Adding fragrant and edible flowers to your recipes can increase the aroma and aesthetic appeal of your food, and edible flowers have health benefits as well. Below are some edible flowers that you can add to your recipes to increase flavor and enhance your well-being.
The sage plant is a perennial, so it doesn’t have to be replanted each year. Traditionally, the sage flower was used to treat a variety of ailments including stomach ulcers, inflammation, digestive problems, and gout. Due to its high antioxidant value, it is useful in protecting cells in the body from free radicals, which can cause cancer. It is also high in vitamins A, B, and C, as well as minerals like magnesium, iron, calcium, potassium, and zinc. Often enjoyed as a tea, sage is believed to enhance memory, improve blood sugar, promote oral health, and minimize menopausal hot flashes. It may also be effective in providing relief for illnesses and conditions such as heart disease, depression, lupus, obesity, cancer, and diabetes.
The sage leaves are not something you want to eat raw or as a garnish because they are too pungent. For this reason, sage leaves are used most often to season fish, pork, and chicken before cooking. However, the sage plant produces beautiful purple-blue flowers that provide a more delicate flavor than the leaves, and they can be added to salad or sauces without being too strong. They are also beautiful as a garnish. You might even try dipping the entire stem and flowers into a batter of your choice and deep frying the flowered stalk. Holding the stalk from the stem, you can dip it in your preferred sauce, making it the perfect finger food.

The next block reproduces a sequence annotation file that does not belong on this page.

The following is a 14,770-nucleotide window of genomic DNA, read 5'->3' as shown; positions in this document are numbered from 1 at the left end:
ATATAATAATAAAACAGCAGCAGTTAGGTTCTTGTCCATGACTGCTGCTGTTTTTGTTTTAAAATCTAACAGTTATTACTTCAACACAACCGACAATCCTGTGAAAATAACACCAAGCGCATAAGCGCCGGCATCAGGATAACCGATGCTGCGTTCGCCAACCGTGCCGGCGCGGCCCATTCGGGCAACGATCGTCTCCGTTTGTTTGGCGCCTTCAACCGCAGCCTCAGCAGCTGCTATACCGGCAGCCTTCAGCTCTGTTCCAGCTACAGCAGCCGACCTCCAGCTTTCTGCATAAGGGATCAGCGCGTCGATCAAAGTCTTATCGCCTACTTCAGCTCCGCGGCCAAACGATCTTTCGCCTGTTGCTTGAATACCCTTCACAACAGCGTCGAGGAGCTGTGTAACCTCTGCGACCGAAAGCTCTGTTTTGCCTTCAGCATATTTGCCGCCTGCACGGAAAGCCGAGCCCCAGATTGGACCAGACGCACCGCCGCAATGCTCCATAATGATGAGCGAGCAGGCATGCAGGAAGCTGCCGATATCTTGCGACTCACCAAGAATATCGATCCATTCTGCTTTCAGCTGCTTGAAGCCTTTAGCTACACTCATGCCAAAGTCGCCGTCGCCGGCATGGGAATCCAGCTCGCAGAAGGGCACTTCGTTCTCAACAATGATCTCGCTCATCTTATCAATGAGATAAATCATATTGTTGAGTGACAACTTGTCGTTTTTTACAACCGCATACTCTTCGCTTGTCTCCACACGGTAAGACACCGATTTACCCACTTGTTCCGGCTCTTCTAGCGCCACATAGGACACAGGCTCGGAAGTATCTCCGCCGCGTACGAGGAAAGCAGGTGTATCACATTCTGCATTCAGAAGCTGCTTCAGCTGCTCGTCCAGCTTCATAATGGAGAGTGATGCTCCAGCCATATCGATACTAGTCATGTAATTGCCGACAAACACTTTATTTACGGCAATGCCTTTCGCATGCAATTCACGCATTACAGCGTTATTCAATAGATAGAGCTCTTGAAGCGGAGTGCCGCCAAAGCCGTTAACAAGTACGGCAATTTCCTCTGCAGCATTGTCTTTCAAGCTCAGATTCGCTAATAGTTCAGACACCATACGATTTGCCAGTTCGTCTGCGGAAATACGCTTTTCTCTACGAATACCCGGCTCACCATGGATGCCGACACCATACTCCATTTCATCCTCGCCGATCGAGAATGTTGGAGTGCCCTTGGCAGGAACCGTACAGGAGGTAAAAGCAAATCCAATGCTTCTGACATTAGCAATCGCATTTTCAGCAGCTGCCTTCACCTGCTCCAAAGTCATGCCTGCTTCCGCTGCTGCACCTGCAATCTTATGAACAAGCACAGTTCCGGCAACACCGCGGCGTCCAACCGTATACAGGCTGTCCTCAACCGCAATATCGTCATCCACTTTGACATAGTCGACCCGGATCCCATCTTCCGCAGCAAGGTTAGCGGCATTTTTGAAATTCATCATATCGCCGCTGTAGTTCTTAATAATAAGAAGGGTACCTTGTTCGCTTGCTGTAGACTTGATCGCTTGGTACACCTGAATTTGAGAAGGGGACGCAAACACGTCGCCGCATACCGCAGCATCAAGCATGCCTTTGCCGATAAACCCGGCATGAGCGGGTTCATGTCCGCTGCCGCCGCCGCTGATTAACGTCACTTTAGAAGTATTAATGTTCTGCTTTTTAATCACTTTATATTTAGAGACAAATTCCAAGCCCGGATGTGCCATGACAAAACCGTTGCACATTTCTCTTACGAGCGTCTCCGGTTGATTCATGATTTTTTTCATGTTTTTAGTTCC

Chrysanthemums are easy to grow. They attract butterflies and look great in gardens and in bouquets, as cut chrysanthemum flowers can last up to two weeks. Chrysanthemum flowers also have a slightly bitter, tangy taste ranging from a peppery to mild cauliflower flavor. Since there is such a variety of chrysanthemums, you will want to determine which type is going to work best for your use.
In traditional medicine, chrysanthemums were used to treat health problems such as high blood pressure, chest pain, diabetes, headaches, and dizziness. The flower can increase blood flow to the heart and has been found to improve the body’s sensitivity to insulin. Many people drink chrysanthemum tea at night to relax, and it is also believed to be anti-inflammatory, anti-hypertensive, and anti-arthritis. It also provides a cooling effect and can help reduce fevers. It may have adverse effects, though, in individuals allergic to ragweed.
While chrysanthemum tea is widely enjoyed, an elegant and aromatic side dish of chrysanthemum salad is a great way to add flavor and color to your meal. Boil the leaves quickly and squeeze out the excess water. Boil the petals separately with a splash of vinegar and layer the yellow petals atop the green leaves. Dress with traditional Japanese ingredients such as mirin and dashi (soup stock), along with soy sauce.
Find a Variety of Plants at Flower Works.
Please consult your local grocery store to purchase edible flowers.